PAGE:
Jimmy Westlake: Hectostar — 100 Little Diamonds | SteamboatToday.com

Jimmy Westlake: Hectostar — 100 Little Diamonds

Jimmy Westlake

Jimmy Westlake, author of Celestial News.

As I sit here at my desk preparing this week's Celestial News column, a rare transit of the planet Mercury across the sun is in progress, somewhere up above the thick cloud cover.

Spring storms have clouded out several of my observing programs this year. Disappointing? Yes, but, clouds happen, which is why I try to make the most of every crystal clear twinkly-star night that I can.

What do astronomers do on those cloudy nights, besides catch up on lost sleep? Well, this astronomer sometimes puts pen to paper to produce poetry. I've discovered that words can sometimes capture the magnificence of a twinkly-star night better than the camera can.

Such was the case as I sat inside one cloudy autumn night a few years ago. The star names Algiedi, Dubhe, Dabih (pronounced "aljeedee, doobee, dahbee") kept repeating in my head and making me snicker. Aljeedee, doobee, dahbee. Aljeedee, doobee, dahbee.

I wondered if anyone had ever written a poem using only the names of stars, and then, I set out to do just that.

Star names have always delighted me. There must be hundreds of named stars in the sky, and, over the decades, I've learned many of them by heart.

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A dear old friend of mine, Eugene Barboza, now deceased, used to play this game with me where we would find some obscure star name and test the other's astronomical prowess. Geno, as I called him, got the best of me more than once, but the game helped me learn many new star names, and I thank him for that.

So, I decided to create a rhyme using the names of 100 of my favorite stars, beginning with the three that tickled me so, Algiedi, Dubhe and Dabih.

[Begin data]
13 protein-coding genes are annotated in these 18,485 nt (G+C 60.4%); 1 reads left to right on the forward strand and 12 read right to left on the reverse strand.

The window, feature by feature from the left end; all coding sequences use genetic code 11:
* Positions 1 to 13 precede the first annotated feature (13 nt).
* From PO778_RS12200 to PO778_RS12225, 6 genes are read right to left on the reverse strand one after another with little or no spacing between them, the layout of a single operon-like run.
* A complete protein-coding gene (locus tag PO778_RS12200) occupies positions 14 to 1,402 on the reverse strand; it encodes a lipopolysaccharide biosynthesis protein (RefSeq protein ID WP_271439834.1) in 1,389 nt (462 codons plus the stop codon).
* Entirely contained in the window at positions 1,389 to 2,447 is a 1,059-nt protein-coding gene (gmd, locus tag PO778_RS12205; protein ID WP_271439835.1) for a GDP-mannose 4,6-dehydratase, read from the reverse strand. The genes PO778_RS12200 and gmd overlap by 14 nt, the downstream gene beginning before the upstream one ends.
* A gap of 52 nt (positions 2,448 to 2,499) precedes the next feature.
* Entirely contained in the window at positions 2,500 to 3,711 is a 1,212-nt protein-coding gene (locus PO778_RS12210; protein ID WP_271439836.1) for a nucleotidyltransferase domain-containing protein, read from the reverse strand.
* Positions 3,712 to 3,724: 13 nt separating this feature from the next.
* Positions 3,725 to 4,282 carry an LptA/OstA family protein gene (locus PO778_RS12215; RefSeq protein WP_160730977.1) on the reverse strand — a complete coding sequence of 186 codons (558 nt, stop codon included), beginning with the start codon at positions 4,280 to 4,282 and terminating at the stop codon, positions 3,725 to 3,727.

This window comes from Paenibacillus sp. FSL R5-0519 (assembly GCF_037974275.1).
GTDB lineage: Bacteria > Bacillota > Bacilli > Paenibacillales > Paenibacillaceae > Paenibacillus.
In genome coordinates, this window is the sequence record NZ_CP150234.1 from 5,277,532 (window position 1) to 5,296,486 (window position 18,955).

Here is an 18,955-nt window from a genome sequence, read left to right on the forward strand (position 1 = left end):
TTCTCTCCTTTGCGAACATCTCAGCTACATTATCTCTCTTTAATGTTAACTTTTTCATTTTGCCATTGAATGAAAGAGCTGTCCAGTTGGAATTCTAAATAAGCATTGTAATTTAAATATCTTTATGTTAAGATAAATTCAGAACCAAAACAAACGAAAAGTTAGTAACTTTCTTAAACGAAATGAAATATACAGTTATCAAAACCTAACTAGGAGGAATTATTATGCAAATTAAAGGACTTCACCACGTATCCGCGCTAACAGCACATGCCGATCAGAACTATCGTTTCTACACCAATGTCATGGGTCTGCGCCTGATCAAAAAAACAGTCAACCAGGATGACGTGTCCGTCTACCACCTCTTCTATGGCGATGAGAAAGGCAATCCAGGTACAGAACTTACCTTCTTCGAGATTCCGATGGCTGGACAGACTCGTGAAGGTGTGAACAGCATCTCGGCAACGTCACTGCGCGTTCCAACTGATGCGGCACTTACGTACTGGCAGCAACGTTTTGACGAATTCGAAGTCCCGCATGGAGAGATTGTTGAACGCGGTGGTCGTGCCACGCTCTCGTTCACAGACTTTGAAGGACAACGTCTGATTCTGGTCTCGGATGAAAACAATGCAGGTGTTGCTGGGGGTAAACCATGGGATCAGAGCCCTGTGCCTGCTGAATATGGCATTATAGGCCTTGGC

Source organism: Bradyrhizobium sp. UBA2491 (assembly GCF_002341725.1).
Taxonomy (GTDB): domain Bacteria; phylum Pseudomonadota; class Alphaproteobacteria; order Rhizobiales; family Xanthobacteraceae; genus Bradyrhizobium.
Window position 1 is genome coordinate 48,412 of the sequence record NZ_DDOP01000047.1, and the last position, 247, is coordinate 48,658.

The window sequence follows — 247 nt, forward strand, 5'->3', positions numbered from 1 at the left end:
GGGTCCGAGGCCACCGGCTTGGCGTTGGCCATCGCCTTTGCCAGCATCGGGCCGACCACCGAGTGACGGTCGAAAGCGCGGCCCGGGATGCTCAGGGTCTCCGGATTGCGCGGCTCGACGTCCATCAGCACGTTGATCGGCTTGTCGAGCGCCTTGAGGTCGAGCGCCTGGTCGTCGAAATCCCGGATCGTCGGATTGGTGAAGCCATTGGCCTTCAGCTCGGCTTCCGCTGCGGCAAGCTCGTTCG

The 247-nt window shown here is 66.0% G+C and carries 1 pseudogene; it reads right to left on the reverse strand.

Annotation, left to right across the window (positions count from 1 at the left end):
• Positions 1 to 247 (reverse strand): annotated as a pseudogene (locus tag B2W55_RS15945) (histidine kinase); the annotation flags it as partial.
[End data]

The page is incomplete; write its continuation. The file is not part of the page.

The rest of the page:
In the metric system, the prefix "hecto" means "one-hundred," such as a hectometer or a hectogram. My new rhyme would be called "Hectostar."

The star names flowed from my memory and onto the paper almost effortlessly, as if they had been assembling themselves in my subconscious mind for years. In about an hour, "Hectostar" had written itself. Here it is. Enjoy.

Hectostar

Algiedi, Dubhe, Dabih,

Deneb, and Betelgeuse;

Merak, Merope, Kochab,

And Miaplacidus.

Navi, Nunki, Mira,

And Pulcherrima, too.

Zubenelgenubi,

and little Eta Boo.

Rasalgethi, Rasalhague,

Nashira, Shaula, Caph;

Zubeneschamali

With Vega, Chort, and Saiph.

Sualocin and Rotanev

Bellatrix, Rigel, Choo;

Sheratan and Alpheratz,

And Cor Caroli, too.

Don't forget Antares,

Nor Sirius and Maaz,

Procyon, Albireo,

Alderamin and Kraz.

Fomalhaut and Sheliak

With Vindemiatrix;

Alshain, Altair, and Tarazed,

Alphard and Aspidiske.

Gemma, Gienah, Alnitak,

Mintaka, Alnilam,

Mimosa, Castor, Pollux,

Muscida, and Mirzam.

Capella, Algol, Rastaban,

Acubens, Propus, Keid,

Dschubba, Cursa, Achernar,

Kornepheros, and Beid.

Cujam, Zosma, Porrima,

With Rukbat, Naos, Ain;

Aldebaran and Algorab,

Matar and Muhlifain.

Markab, Scheat, and Algenib,

Polaris and Menkar;

Enif and Zavijava,

Arcturus and Mizar.

Arneb, Nihal, Canopus,

Alrescha, Sadalsuud,

Regulus, Denebola,

Gomeisa, and Furud.

Wezn, Phact, Alcyone,

Thuban, and there you are.

One hundred little diamonds

That make a hectostar.

Jimmy Westlake (10/10/10)